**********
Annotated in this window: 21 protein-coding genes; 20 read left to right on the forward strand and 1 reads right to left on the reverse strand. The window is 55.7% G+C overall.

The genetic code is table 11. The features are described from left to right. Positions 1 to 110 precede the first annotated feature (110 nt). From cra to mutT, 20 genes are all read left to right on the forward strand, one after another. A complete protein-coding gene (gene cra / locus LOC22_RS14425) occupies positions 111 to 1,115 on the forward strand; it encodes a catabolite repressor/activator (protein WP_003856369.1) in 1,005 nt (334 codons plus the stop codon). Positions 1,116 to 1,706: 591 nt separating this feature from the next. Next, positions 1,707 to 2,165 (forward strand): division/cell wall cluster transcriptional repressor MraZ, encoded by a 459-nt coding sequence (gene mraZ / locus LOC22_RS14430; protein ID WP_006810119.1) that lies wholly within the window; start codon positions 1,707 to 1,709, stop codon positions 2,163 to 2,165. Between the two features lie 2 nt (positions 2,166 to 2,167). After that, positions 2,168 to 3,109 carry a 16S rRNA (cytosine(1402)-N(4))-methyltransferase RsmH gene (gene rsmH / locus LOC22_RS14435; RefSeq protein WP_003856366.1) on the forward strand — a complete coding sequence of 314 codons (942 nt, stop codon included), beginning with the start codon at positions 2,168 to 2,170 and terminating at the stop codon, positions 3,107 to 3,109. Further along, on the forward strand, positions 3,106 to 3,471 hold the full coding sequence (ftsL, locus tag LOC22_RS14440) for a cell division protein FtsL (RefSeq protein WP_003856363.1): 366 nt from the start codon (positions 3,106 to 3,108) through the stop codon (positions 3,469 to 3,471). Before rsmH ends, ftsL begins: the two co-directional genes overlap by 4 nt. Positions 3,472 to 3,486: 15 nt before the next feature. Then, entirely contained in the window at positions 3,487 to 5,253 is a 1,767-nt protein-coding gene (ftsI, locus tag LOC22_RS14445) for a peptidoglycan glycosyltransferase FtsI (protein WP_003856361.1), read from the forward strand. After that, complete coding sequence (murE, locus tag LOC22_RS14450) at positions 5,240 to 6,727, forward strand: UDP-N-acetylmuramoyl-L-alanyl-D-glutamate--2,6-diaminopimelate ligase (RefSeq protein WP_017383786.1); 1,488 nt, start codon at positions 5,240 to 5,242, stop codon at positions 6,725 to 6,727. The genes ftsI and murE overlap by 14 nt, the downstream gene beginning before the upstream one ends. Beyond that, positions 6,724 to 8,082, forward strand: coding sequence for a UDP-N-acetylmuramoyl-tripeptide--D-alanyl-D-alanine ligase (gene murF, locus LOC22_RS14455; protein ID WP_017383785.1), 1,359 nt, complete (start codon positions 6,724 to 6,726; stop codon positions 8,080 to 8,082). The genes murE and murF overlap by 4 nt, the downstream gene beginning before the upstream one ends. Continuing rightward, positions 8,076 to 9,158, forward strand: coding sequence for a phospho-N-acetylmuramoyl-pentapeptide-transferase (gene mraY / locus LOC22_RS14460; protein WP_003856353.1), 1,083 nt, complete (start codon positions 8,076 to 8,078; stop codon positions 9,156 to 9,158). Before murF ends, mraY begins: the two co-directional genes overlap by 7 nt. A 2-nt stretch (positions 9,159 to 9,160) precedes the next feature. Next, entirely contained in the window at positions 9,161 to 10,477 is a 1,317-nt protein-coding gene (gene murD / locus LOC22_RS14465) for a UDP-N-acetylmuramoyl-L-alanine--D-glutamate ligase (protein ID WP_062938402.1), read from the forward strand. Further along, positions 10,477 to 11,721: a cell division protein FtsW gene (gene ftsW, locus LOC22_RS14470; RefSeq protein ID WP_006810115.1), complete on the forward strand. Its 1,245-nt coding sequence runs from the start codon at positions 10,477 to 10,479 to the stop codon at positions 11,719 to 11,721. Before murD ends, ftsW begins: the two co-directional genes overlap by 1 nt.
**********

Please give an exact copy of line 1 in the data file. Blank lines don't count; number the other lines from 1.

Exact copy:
Annotated in this window: 21 protein-coding genes; 20 read left to right on the forward strand and 1 reads right to left on the reverse strand. The window is 55.7% G+C overall.